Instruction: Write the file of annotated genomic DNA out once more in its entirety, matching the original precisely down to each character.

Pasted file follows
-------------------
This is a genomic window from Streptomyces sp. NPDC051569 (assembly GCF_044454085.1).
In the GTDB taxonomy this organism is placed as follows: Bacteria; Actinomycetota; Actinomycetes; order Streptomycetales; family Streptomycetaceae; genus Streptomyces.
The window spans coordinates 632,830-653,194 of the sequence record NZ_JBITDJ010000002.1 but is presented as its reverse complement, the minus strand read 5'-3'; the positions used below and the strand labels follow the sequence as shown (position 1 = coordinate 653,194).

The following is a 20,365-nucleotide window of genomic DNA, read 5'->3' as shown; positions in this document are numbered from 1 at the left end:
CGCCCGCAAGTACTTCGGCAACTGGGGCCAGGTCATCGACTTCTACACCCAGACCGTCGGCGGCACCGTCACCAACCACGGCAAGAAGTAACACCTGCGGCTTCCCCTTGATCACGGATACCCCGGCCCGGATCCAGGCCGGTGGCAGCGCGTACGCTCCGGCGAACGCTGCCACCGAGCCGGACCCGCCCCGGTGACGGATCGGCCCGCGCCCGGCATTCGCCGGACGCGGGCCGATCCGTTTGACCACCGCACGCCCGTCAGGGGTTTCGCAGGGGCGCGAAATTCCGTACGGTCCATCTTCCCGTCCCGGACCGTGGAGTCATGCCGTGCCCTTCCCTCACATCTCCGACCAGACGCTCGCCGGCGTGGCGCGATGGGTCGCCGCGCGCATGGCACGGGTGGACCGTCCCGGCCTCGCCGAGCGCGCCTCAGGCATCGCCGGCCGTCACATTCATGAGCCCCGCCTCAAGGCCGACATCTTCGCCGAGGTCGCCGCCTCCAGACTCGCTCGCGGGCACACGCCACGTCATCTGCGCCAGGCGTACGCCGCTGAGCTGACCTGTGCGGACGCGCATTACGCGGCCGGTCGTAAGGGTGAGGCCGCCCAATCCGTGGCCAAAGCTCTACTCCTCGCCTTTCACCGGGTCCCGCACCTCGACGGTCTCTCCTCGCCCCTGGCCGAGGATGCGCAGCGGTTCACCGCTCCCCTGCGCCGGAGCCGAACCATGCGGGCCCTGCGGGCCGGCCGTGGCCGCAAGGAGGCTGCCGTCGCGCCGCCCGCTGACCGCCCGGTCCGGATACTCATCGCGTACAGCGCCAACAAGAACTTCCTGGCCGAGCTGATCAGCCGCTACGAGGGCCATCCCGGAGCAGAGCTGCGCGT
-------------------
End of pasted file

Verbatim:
This is a genomic window from Streptomyces sp. NPDC051569 (assembly GCF_044454085.1).
In the GTDB taxonomy this organism is placed as follows: Bacteria; Actinomycetota; Actinomycetes; order Streptomycetales; family Streptomycetaceae; genus Streptomyces.
The window spans coordinates 632,830-653,194 of the sequence record NZ_JBITDJ010000002.1 but is presented as its reverse complement, the minus strand read 5'-3'; the positions used below and the strand labels follow the sequence as shown (position 1 = coordinate 653,194).

The following is a 20,365-nucleotide window of genomic DNA, read 5'->3' as shown; positions in this document are numbered from 1 at the left end:
CGCCCGCAAGTACTTCGGCAACTGGGGCCAGGTCATCGACTTCTACACCCAGACCGTCGGCGGCACCGTCACCAACCACGGCAAGAAGTAACACCTGCGGCTTCCCCTTGATCACGGATACCCCGGCCCGGATCCAGGCCGGTGGCAGCGCGTACGCTCCGGCGAACGCTGCCACCGAGCCGGACCCGCCCCGGTGACGGATCGGCCCGCGCCCGGCATTCGCCGGACGCGGGCCGATCCGTTTGACCACCGCACGCCCGTCAGGGGTTTCGCAGGGGCGCGAAATTCCGTACGGTCCATCTTCCCGTCCCGGACCGTGGAGTCATGCCGTGCCCTTCCCTCACATCTCCGACCAGACGCTCGCCGGCGTGGCGCGATGGGTCGCCGCGCGCATGGCACGGGTGGACCGTCCCGGCCTCGCCGAGCGCGCCTCAGGCATCGCCGGCCGTCACATTCATGAGCCCCGCCTCAAGGCCGACATCTTCGCCGAGGTCGCCGCCTCCAGACTCGCTCGCGGGCACACGCCACGTCATCTGCGCCAGGCGTACGCCGCTGAGCTGACCTGTGCGGACGCGCATTACGCGGCCGGTCGTAAGGGTGAGGCCGCCCAATCCGTGGCCAAAGCTCTACTCCTCGCCTTTCACCGGGTCCCGCACCTCGACGGTCTCTCCTCGCCCCTGGCCGAGGATGCGCAGCGGTTCACCGCTCCCCTGCGCCGGAGCCGAACCATGCGGGCCCTGCGGGCCGGCCGTGGCCGCAAGGAGGCTGCCGTCGCGCCGCCCGCTGACCGCCCGGTCCGGATACTCATCGCGTACAGCGCCAACAAGAACTTCCTGGCCGAGCTGATCAGCCGCTACGAGGGCCATCCCGGAGCAGAGCTGCGCGT